• Export Citation
  • KadirS.CareyE.E.EnnahliS.2006Growth, yield and fruit quality of two strawberry cultivars (Fragaria ×ananassa Duch.) under high tunnel compared with field conditionsHortScience41329335

    • Search Google Scholar
    • Export Citation
  • KarlssonM.RaderH.WernerJ.2007Seasonal northern snap bean production using high tunnelsHortScience42924(Abstr.).

  • KnewtsonS.CareyE.2007Soil quality in high tunnels: Producer perception and reality in the central Great PlainsHortScience42899(Abstr.).

    • Search Google Scholar
    • Export Citation
  • LamontW.J.1996What are the components of a plasticulture system?HortTechnology6150154

  • LamontW.J.OrzolekM.D.Jay HolcombE.DemchakK.BurkhartE.WhiteL.DyeB.2003Production system for horticultural crops grown in Penn State high tunnelHortTechnology13358362

    • Search Google Scholar
    • Export Citation
  • LamontW.J.OrzolekM.D.RasmussenC.WhiteL.2005High tunnel production manual2nd edPennsylvania State Univ. Dept. of Hort. Ext. Publ. High Tunnel Ser. 1

    • Export Citation
  • LamontW.J.OrzolekM.D.DemchakK.Jay HolcombE.CrasswellerR.M.BurkhartE.WhiteL.DyeB.2002Penn State high tunnel extension programHortTechnology12732735

    • Search Google Scholar
    • Export Citation
  • LangG.A.2009High tunnel tree fruit production: The final frontier?HortTechnology195055

  • MilesC.LabineP.1997Portable field hoophouseWashington State Univ. Ext. Publ. EB18253 Mar. 2008<http://cru.cahe.wsu.edu/CEPublications/eb1825/eb1825.html>.

    • Export Citation
  • MontriA.BiernbaumJ.2009Management of the soil environment in high tunnelsHortTechnology193436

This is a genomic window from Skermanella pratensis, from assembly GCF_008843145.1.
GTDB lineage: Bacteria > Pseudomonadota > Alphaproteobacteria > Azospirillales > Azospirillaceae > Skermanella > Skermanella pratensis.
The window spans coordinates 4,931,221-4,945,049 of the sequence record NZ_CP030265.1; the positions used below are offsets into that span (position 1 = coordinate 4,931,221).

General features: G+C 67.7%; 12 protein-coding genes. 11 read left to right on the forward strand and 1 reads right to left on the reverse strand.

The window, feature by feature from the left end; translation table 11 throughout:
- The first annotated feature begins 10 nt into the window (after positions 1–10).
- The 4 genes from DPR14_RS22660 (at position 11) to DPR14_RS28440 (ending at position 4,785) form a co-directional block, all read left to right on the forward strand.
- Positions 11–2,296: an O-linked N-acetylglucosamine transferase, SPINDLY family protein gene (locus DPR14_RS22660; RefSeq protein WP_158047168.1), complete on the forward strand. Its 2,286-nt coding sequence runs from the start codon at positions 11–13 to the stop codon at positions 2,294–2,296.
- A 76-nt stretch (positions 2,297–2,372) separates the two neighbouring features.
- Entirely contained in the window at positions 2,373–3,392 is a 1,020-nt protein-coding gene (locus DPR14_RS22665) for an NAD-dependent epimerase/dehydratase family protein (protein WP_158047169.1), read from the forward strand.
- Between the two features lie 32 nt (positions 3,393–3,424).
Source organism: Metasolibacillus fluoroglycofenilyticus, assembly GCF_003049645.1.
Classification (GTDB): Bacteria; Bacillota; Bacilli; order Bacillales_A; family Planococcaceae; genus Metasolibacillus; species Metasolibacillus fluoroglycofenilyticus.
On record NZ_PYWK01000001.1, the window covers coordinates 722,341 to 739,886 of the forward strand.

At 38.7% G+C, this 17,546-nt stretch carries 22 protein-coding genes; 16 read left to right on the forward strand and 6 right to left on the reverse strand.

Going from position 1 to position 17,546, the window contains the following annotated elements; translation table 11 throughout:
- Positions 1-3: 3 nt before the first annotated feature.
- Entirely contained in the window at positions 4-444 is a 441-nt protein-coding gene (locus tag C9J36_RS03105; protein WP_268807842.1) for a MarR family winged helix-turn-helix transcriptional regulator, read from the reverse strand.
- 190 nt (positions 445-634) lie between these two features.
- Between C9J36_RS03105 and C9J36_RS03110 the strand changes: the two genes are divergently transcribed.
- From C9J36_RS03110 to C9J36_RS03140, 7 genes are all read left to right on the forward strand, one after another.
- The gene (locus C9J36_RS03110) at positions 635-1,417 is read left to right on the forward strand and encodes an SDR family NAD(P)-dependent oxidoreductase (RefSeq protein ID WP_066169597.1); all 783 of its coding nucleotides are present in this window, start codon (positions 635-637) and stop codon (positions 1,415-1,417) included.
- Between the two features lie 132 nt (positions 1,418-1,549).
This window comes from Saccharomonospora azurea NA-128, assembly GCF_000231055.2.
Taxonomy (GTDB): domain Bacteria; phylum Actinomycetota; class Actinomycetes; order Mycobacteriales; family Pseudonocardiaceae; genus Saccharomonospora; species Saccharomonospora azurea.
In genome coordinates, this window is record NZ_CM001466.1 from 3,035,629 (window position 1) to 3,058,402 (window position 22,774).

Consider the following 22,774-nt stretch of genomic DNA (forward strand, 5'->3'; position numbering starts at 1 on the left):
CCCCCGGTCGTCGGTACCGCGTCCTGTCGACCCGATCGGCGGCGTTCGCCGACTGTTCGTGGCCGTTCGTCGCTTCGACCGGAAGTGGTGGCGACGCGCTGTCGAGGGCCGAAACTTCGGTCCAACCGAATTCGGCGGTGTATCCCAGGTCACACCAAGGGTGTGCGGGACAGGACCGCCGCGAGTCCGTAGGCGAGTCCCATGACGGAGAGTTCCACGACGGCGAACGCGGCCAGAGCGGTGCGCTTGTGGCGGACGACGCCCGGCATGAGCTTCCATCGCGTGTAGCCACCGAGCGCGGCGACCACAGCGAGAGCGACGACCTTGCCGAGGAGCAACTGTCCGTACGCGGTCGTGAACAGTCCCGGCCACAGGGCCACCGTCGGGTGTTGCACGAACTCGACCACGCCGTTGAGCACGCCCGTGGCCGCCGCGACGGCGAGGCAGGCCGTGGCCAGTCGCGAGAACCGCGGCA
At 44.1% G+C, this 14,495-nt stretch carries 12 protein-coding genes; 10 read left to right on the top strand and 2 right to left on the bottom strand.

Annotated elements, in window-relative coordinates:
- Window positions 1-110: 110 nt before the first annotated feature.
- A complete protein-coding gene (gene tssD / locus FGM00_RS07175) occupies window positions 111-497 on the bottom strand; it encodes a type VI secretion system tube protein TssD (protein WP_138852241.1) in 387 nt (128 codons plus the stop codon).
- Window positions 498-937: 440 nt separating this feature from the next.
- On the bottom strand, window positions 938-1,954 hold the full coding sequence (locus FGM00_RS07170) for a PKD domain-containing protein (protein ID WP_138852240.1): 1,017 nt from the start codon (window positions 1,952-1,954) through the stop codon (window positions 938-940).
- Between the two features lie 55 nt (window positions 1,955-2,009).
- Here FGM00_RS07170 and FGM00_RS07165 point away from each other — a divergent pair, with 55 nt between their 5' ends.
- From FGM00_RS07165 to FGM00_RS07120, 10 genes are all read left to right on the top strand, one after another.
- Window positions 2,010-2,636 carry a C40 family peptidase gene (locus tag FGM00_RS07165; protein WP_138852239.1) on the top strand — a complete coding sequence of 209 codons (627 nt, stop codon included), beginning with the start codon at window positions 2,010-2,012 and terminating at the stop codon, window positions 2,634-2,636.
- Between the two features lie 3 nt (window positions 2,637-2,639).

• NennichT.T.WildungD.JohnsonP.2004Minnesota high tunnel production manual for commercial growersUniv. Minnesota Ext. Serv. M121827 Jan. 2008<http://www.extension.umn.edu/distribution/horticulture/M1218.html>.

    • Export Citation
  • OrzolekM.D.LamontW.J.WhiteL.2004Promising horticultural crops for production in high tunnels in the mid-Atlantic area of the United StatesActa Hort.633453458

    • Search Google Scholar
    • Export Citation
  • RaderH.B.KarlssonB.G.2006Northern field production of leaf and romaine lettuce using a high tunnelHortTechnology16649654

  • ReissE.BothA.J.GarrisonS.KlineW.SudalJ.2004Season extension for tomato production using high tunnelsActa Hort.659153160

  • SpawM.WilliamsK.A.2004Full Moon Farm builds high tunnels: A case study in site planning for crop production structuresHortTechnology14449454

    • Search Google Scholar
    • Export Citation
  • U.S. Department of Agriculture2007United States 2007 census of agricultureNatl. Agr. Stat. Serv. form no. 07-A020113 June 2008<http://www.agcensus.usda.gov/publications/2007/index.asp>.

    • Export Citation
  • WellsO.S.1996Rowcovers and high tunnel growing systems in the United StatesHortTechnology6172176

  • WellsO.S.LoyJ.B.1993Rowcovers and high tunnels enhance crop production in the northeastern United StatesHortTechnology39295

  • WiedigerP.WiedigerA.2003Walking to springAu Naturel FarmSmiths Grove, KY

    • Export Citation
  • WienH.C.2009Floral crop production in high tunnelsHortTechnology195660

  • WittwerS.H.1993Worldwide use of plastics in horticultural productionHortTechnology3619

  • WrightB.2005The unfrozen tundra: Extending the growing season in Wisconsin25 Feb. 2008<http://www.co.brown.wi.us/UW_Extension/CommGardens/High%20Tunnels.pdf>.

    • Export Citation
  • ZhaoX.IwamotoT.CareyE.2007Antioxidant capacity of leafy vegetables as affected by high tunnel environment, fertilization, and growth stageJ. Sci. Food Agr.8726922699

    • Search Google Scholar
    • Export Citation